July 25, 1983

The woman is with child. Finally. Waiting and longing had taught her to deal with the physically wrenching, wicked grip of jealousy when others became pregnant with ease. She measured the vast distance between hope and no hope as she religiously kept appointments with her doctor, watched the mercury in the thermometer and marked the days off on the calendar. Her most profound discovery was that babies do not come from an act of love between a man and a woman or a prescription from the obstetrician, but as a gift from God, and she shamefully realized that the desire of her heart had been more for the creation than the Creator.

“Is my baby alright?” a panicked voice screamed out that she didn’t recognize as her own. For hours she had labored: gripping her husband’s hand, moaning, breathing deeply, writhing in pain, recovering, only to do it all over and over again. And now they told her there was little time and that monitors had alerted distress. She worked with all her might in a blur of light and fear and madness and barking orders, only to receive from a power beyond explanation, peace. In a pocket of a moment, she wonders just what child is this? So longed for, so long in coming, so hard in birthing, now valiantly wobbling that fragil line between life and death.

The baby was in the doctors hands but for a moment and then rushed to a table to be worked on. A long time passes. The woman and her husband share a courageous unity of unspoken intimacy. The baby is wrapped in a blanket and passed to the parents. We cry in gratitude for unto us, a son is given.

Wishing you a mashed potato kind of day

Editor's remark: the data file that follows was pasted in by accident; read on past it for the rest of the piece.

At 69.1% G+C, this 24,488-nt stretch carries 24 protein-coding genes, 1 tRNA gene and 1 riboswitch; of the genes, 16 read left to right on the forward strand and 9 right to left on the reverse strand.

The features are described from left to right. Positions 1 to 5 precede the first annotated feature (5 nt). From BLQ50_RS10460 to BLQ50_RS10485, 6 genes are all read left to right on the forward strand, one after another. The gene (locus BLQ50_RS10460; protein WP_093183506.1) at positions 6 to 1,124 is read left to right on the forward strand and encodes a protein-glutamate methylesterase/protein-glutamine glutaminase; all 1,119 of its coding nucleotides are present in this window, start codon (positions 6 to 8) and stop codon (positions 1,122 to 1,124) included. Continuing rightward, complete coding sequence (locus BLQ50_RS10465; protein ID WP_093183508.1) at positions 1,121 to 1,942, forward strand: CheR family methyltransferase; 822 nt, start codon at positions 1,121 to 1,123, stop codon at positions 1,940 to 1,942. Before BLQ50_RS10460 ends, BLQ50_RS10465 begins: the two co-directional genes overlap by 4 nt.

My father passes a dish to his left and my brother grabs on.  After he helps himself he passes it to my younger brother, then on to my mom, my sister and finally to me.  The next dish receives the same method of distribution, until everyone has helped him or herself.   Now you may wonder at this particular dinning operational procedure like I did (always being the last), but trust me, it does no good to ask.

There always seemed to be plenty in the dishes that cradled broccoli and beans but precious little of the foods I loved.  When potatoes arrived to their final destination, I had to scrape around the sides to get a thumb-full and they were so cold that the pat of butter remained stubbornly solid on top

But, on my birthday, legalism gave way to grace and the wheel of the food chain miraculously spun in reverse and I got to go first (after dad of course).  And, because we were allowed to choose the menu on this most wonderful of days, mashed potatoes topped the list. 

I piled them up.  They were piping hot and I  lavished butter in the indentation forged on the mountain-top by my spoon.  They were fantastic.  And I got my fill.  I was wonderfully satisfied.  In fact, my cup runneth over. 

And some days are like that too!